Native American details were found in headbands, feathers and fringing which was a big story for fashion this summer and some bright designers are smuggling it in for next season too. Designer Sophie Theallet was inspired by the native for her autumn Ready-to-Wear line with models wearing headbands and prairie dresses with fringed arm bands. White jumpsuits with elongated tassels were worn on stage by Hendrix, The Who’s Roger Daltry and Jefferson Airplane’s Grace Slick. New York-based Lost Art leather crafters can provide the ultimate pair. Founder and designer Jordan Betten has made fringed leather trousers and accessories for many of our modern day artists wanting to recapture the style of 1969, including Sheryl Crow and Lenny Kravitz for their turn at Woodstock in 1999.

With the ongoing Vietnam War, patriotic references were in abundance in the sixties; army fatigues were worn with pride. Country Joe McDonald wore his as he sang on stage the anti-war song Feels like I’m Fixing to Die. Anti-war slogan badges stating ‘Free the P.O.W’ or ‘Make love not War’ were seen on many of the Woodstock concert goers and the American flag was emblazoned on just about anything from cars to denim and of course there was Jimi Hendrix’s famous rendition of The Star Spangled Banner. patrioticLabel William Rast had many Americana-inspired details for this season and next; simplified US flag motif t-shirts, lumberjack wraps and fringed dirty looking patchwork denim and army greens. Wunderkind also presented a military theme with their S/S 09 Ready-to-Wear collection featuring pre- and post-war style cargo jackets and trousers while Anna Sui’s line included traditional folk style peasant blouses and smock embroidered dresses mixed with her khaki jackets.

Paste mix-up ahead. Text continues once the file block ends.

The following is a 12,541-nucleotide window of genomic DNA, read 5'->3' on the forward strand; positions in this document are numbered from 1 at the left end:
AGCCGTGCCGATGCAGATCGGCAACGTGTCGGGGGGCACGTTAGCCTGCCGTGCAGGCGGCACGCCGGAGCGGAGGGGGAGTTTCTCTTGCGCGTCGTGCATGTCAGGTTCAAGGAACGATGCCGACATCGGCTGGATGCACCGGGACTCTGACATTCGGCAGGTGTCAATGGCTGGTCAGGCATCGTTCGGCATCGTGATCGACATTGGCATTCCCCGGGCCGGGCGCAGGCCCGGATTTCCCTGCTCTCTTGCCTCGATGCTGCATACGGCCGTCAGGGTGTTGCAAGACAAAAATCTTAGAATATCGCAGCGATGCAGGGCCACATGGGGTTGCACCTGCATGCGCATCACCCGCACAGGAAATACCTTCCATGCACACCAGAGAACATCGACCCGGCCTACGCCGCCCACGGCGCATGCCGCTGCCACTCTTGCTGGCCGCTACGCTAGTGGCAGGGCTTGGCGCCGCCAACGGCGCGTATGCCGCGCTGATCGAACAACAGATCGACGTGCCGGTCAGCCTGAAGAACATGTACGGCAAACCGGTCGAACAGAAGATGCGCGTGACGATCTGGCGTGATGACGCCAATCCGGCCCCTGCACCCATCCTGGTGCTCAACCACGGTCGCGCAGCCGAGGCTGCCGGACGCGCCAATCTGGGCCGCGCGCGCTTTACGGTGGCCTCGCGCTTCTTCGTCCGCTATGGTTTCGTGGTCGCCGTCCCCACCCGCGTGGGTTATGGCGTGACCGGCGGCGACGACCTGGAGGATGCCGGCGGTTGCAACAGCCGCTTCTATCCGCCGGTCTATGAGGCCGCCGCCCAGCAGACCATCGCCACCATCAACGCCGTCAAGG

For those quintessential shapes only created by ponchos, check out Creatures of the Wind‘s trapeze shaped clothing or Mara Hoffman’s 2010 resort collection which had many vibrant, bohemian style print kaftans. However summing up the vibe perfectly with their summer Ready-to-Wear collection is Australian label Romance Was Born. The curiously titled ‘Yeti Magic’ line evokes a shaman-like feel and by wearing the pieces you’ll no doubt channel your inner spirit animal. Opt for key pieces such as the laser-slashed tasselled poncho, dip-dyed red, white and blue or one of the white crocheted dresses. And for visual trip back to the summer of love check out the latest photography from Neil Krug. His collection of images features a gun toting supermodel Joni Harbeck on horseback in collaboration for his upcoming art book, Pulp. Inspired by the rawness of the late 60’s, early 70’s Krug manages to capture the essence of that time by using an old expired Polaroid film to recreate this vintage look. Exploring alternative states of consciousness Krug’s visually stunning images show his muse Joni alongside hippies, natives or on a pilgrimage with new age travelers in a sunshine flooded representation of what could be the ‘dawning of the age of Aquarius.’ The summer may be over but let the love continue….